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Cheap Talk?

How serious is Obama about ROTC on elite campuses?

11:15 AM, Jan 27, 2011 • By CHERYL MILLER
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Over at CNAS, Andrew Exum has a somewhat different take on President Obama's ROTC shout-out in the State of the Union speech. He writes:

there is one huge problem with this. It's easy to demonize the "elite" universities for not having more ROTC programs, but the reality is that the U.S. military has been the one most responsible for divesting from ROTC programs in the northeastern United States. It's hardly the fault of Columbia University that the U.S. Army has only two ROTC programs to serve the eight million residents and 605,000 university students of New York City. And it's not the University of Chicago's fault that the entire city of Chicago has one ROTC program while the state of Alabama has ten. The U.S. military made a conscious decision to cut costs by recruiting and training officers where people were more likely to volunteer.  

Andrew is right: It takes two to tango. The military has drawn down its ROTC programs in the Northeast and urban areas largely as a cost-cutting measure, and for that, its civilian leadership shares just as much, if not moreresponsibility. If President Obama (and Secretary Gates and Admiral Mullen) is serious about restoring ROTC's geographic and cultural balance, he will have to be willing to advocate for -- and authorize -- the necessary resources. Otherwise, President Obama's support will be nothing more than cheap talk.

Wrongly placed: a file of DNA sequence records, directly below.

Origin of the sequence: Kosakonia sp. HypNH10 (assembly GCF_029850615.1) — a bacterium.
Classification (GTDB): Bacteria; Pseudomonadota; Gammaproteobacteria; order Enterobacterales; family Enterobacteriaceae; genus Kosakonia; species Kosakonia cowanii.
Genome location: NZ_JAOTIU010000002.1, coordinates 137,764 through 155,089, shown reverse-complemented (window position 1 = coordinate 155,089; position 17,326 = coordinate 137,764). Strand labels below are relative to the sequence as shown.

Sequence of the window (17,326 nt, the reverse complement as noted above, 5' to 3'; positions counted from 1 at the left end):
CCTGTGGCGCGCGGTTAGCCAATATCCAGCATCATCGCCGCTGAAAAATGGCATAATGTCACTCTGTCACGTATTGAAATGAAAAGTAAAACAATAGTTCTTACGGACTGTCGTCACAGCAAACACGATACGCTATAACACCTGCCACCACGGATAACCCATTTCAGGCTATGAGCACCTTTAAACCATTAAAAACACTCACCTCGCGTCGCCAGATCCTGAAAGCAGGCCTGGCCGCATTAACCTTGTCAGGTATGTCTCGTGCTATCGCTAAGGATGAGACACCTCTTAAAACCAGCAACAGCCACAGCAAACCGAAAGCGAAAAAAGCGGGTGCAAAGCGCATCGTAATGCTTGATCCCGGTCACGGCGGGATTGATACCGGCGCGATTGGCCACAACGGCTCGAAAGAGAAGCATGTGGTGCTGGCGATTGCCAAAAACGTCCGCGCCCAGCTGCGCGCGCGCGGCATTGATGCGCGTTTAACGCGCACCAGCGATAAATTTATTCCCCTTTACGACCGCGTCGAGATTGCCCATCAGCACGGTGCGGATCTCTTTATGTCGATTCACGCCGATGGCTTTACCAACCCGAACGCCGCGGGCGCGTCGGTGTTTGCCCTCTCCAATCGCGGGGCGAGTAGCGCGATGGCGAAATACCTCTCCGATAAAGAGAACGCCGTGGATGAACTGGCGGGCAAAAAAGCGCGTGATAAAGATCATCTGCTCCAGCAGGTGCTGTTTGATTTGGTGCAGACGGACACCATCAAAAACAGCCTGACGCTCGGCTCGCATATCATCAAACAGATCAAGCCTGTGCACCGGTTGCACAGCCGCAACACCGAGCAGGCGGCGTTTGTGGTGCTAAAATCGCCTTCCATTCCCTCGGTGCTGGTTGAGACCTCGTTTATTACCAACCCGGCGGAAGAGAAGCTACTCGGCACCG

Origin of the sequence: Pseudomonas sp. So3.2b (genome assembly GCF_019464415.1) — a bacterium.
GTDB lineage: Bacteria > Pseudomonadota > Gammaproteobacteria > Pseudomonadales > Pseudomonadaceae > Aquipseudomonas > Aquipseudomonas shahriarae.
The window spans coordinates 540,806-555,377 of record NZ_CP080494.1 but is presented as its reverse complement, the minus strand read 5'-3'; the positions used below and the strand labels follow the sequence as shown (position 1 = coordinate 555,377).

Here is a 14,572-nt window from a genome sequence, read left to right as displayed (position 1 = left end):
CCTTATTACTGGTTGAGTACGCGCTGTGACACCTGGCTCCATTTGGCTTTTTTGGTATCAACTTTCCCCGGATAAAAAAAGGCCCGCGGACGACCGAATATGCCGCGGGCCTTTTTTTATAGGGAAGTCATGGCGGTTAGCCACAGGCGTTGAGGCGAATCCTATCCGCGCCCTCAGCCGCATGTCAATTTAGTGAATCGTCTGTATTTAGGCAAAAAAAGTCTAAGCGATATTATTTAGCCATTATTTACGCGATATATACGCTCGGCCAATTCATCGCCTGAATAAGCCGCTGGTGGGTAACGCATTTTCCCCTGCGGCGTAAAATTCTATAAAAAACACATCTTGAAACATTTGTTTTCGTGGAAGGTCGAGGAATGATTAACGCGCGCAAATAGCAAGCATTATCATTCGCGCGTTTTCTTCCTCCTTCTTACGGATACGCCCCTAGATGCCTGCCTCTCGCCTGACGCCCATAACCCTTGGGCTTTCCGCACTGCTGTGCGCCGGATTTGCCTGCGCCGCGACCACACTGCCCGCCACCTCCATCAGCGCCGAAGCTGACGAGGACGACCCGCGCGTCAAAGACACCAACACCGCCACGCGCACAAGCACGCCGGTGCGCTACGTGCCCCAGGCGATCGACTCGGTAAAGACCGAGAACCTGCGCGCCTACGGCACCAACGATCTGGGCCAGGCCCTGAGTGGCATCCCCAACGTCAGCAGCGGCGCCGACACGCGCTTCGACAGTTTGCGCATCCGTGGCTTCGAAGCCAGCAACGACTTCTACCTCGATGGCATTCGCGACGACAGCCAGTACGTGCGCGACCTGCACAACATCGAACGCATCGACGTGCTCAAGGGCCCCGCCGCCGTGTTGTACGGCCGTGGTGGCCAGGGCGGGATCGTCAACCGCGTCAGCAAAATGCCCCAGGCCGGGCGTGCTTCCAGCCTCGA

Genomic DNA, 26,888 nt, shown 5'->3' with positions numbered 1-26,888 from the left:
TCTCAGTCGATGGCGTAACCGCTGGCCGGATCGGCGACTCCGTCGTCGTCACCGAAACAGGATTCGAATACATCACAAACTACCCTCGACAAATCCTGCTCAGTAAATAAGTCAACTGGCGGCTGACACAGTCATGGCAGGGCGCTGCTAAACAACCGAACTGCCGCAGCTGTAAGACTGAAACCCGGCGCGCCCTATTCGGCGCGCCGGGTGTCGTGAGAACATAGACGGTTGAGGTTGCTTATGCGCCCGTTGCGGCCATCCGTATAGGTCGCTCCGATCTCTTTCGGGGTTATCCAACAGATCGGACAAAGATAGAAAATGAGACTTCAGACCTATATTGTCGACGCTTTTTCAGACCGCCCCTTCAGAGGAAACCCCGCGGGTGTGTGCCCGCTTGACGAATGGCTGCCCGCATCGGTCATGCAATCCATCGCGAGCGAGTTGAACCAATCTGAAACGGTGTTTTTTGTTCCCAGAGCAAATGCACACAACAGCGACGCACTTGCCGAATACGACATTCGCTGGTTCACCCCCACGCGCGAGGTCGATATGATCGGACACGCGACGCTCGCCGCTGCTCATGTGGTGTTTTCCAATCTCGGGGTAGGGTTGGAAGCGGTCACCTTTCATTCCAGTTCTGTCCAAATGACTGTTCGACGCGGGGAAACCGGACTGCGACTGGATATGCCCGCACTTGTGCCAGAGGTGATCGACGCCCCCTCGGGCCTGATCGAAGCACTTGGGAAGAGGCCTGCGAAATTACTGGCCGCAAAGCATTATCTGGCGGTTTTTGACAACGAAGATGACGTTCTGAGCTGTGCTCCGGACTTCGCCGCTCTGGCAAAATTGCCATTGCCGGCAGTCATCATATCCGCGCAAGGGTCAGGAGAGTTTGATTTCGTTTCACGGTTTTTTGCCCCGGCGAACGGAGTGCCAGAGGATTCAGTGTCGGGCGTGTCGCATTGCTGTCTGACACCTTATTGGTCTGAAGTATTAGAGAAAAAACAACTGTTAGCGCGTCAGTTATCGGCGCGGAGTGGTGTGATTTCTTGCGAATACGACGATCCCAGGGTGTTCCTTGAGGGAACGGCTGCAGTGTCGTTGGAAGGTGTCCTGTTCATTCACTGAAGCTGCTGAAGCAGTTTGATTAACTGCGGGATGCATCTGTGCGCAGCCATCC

The military will have to be ready to make a number of cultural adjustments, as well. Within its ranks, there are some who feel considerable bitterness (some of it justifiedsome not) toward elite schools and the largely "blue" enclaves in which they are situated; others whose otherwise healthy anti-elitism has caused them to discount the benefits of expanding ROTC's reach, and finally, those who are ambivalent about the value of a liberal arts education to the officer corps. The resulting policy has been to limit ROTC scholarships for students at elite schools, conserving costs but also ensuring limited interest among a student group military leadership considers "short-timers" and whose strengths ("sensitivity, abundant intelligence, and creativity") have been seen as inimical or irrelevant to junior officer development. (All this is recounted in depressing detail in the Army Cadet Command history.)

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